Media companies around the world are seeking
ways to increase their journalists' reach and productivity, according to officials of Evoca, a voice-to-web recording service.
As a former newspaperman, this reporter can recommend paying more attention to reporters' expense claim sheets, specifically "laundry" expenses.
Evoca officials say their tool is one way for media companies to extract more productivity out of their ink-stained wretches. "Both professional and citizen journalists use Evoca to record and podcast interviews with newsmakers in the political, financial, environmental, entertainment, travel, domestic and international security, and other dynamic sectors," they say.
They also can instantly tweet the entire interview recording, or use audio clips for radio programs, voice-overs in videos, and audio highlights embedded in online articles.
One wonders what technology these brave citizen journalists were using
to try to interview North Carolina Democrat Bob Etheridge. Whatever it was it appears boxing gloves would have been the safer bet.
Evoca subscriber Orlando Montoya, Savannah-based news producer for Georgia Public Broadcasting, calls himself the "Voice of the Coast." His reports can be heard across the state on GPB's 16-station state-wide radio network and locally on WSVH 91.1 FM in Savannah and WWIO 88.9 FM in Brunswick.
Montoya's beat includes such diverse issues as tropical storms, troop deployments, the environment, political scandals, education, art, music, history and culture. Nothing like a good old-fashioned Renaissance generalist in journalism.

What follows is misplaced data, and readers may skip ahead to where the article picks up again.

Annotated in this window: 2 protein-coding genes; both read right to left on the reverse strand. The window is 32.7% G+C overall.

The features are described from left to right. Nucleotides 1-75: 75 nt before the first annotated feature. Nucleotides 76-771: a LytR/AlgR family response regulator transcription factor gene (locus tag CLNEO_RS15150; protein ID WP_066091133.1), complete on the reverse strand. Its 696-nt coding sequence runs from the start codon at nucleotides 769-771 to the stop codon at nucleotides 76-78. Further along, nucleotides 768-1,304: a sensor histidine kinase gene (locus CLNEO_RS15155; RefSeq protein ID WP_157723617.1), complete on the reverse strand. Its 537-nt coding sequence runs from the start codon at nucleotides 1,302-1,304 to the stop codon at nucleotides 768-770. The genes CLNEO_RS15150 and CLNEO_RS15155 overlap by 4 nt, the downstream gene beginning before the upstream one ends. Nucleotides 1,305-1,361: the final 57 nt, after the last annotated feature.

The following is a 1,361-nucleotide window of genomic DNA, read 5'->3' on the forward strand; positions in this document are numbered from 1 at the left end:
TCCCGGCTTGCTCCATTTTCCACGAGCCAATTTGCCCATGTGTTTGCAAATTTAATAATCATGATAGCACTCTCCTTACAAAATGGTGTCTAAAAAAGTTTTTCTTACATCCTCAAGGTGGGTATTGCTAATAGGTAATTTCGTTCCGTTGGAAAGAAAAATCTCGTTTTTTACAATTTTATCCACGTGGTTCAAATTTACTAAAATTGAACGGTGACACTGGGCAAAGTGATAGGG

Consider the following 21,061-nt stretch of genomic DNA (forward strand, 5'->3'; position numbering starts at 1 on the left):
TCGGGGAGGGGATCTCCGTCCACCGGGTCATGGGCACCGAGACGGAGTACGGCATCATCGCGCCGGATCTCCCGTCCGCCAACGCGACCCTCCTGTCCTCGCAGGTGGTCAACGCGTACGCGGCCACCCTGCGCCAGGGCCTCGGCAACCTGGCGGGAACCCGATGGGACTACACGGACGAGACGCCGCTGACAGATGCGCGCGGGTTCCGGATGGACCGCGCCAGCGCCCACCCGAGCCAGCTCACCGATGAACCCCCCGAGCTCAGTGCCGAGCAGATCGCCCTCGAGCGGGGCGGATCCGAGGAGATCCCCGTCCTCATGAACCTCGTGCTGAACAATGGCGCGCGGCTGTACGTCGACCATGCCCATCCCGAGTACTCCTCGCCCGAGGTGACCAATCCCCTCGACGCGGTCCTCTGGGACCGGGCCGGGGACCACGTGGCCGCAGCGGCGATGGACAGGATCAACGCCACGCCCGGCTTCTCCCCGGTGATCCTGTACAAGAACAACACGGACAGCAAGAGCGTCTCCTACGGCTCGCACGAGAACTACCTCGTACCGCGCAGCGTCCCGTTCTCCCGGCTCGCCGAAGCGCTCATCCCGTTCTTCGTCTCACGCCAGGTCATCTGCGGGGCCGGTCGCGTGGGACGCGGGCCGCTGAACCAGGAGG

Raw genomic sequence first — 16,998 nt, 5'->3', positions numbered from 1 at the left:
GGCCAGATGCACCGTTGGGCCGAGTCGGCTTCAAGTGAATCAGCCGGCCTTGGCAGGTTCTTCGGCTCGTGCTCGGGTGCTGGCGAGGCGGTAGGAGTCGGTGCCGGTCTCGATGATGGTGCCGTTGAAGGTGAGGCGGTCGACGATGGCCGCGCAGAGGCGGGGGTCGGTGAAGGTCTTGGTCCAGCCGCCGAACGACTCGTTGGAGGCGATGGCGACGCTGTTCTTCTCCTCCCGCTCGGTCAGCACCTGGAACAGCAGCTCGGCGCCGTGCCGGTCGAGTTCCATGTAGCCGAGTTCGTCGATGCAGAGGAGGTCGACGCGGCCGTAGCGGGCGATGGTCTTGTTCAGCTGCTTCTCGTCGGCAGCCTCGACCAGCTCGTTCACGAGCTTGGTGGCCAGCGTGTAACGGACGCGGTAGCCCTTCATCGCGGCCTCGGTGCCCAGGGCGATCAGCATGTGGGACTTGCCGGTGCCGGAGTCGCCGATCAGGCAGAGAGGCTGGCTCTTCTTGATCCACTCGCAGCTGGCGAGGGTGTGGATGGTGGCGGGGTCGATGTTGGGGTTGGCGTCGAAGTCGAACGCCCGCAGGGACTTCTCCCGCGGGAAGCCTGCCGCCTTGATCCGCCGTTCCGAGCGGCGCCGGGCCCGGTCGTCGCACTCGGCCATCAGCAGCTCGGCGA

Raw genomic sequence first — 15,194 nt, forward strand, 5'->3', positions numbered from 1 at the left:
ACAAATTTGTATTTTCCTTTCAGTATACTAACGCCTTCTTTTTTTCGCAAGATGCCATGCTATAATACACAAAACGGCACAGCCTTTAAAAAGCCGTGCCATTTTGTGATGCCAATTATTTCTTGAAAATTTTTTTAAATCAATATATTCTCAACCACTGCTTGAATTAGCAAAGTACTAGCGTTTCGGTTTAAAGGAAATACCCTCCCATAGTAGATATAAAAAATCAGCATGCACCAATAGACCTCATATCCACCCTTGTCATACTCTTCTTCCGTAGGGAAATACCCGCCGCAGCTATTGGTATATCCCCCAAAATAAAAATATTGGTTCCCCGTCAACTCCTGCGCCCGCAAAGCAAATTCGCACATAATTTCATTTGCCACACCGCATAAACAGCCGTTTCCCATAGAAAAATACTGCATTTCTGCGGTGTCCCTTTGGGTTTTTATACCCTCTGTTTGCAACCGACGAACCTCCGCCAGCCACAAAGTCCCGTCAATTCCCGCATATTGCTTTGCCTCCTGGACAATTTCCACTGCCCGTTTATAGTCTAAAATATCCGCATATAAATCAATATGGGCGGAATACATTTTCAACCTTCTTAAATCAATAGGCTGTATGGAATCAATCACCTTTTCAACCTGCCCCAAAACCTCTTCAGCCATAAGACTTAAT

"With Evoca I can do interviews for the radio wherever I am with a cell phone," he says. "Before, I had to make an appointment, drive to the radio station, and hope the production room was free. Now I can give my subjects my telephone number. If I am driving, I can pull over."
The interview "comes directly downloaded to my account and sends me an e-mail that it's there," Montoya explains, adding "and it sounds good. In these times we are doing more with less and we have to be more efficient as an organization." David Sims is a contributing editor for TMCnet. To read more of David's articles, please visit his columnist page. He also blogs for TMCnet here.
Edited by Juliana Kenny